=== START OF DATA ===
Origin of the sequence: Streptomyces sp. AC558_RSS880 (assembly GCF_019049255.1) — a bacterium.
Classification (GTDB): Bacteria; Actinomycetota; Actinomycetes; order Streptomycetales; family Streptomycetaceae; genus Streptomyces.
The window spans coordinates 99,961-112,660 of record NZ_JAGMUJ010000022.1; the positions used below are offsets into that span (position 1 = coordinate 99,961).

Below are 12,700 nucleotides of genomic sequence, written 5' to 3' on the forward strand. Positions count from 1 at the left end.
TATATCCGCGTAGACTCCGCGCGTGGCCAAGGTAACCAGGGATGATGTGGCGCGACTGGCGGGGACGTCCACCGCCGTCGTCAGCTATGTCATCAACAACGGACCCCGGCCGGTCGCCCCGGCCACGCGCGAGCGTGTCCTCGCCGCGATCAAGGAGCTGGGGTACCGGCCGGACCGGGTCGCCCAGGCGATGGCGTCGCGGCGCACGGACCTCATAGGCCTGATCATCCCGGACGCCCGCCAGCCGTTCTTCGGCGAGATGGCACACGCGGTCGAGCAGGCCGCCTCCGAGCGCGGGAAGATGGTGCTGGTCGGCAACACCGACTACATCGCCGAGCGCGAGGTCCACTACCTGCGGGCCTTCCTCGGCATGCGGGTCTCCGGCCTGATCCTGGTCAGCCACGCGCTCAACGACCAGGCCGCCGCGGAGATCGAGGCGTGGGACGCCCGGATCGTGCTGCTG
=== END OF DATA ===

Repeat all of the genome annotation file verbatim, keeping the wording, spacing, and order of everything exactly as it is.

Origin of the sequence: Streptomyces sp. AC558_RSS880 (assembly GCF_019049255.1) — a bacterium.
Classification (GTDB): Bacteria; Actinomycetota; Actinomycetes; order Streptomycetales; family Streptomycetaceae; genus Streptomyces.
The window spans coordinates 99,961-112,660 of record NZ_JAGMUJ010000022.1; the positions used below are offsets into that span (position 1 = coordinate 99,961).

Below are 12,700 nucleotides of genomic sequence, written 5' to 3' on the forward strand. Positions count from 1 at the left end.
TATATCCGCGTAGACTCCGCGCGTGGCCAAGGTAACCAGGGATGATGTGGCGCGACTGGCGGGGACGTCCACCGCCGTCGTCAGCTATGTCATCAACAACGGACCCCGGCCGGTCGCCCCGGCCACGCGCGAGCGTGTCCTCGCCGCGATCAAGGAGCTGGGGTACCGGCCGGACCGGGTCGCCCAGGCGATGGCGTCGCGGCGCACGGACCTCATAGGCCTGATCATCCCGGACGCCCGCCAGCCGTTCTTCGGCGAGATGGCACACGCGGTCGAGCAGGCCGCCTCCGAGCGCGGGAAGATGGTGCTGGTCGGCAACACCGACTACATCGCCGAGCGCGAGGTCCACTACCTGCGGGCCTTCCTCGGCATGCGGGTCTCCGGCCTGATCCTGGTCAGCCACGCGCTCAACGACCAGGCCGCCGCGGAGATCGAGGCGTGGGACGCCCGGATCGTGCTGCTG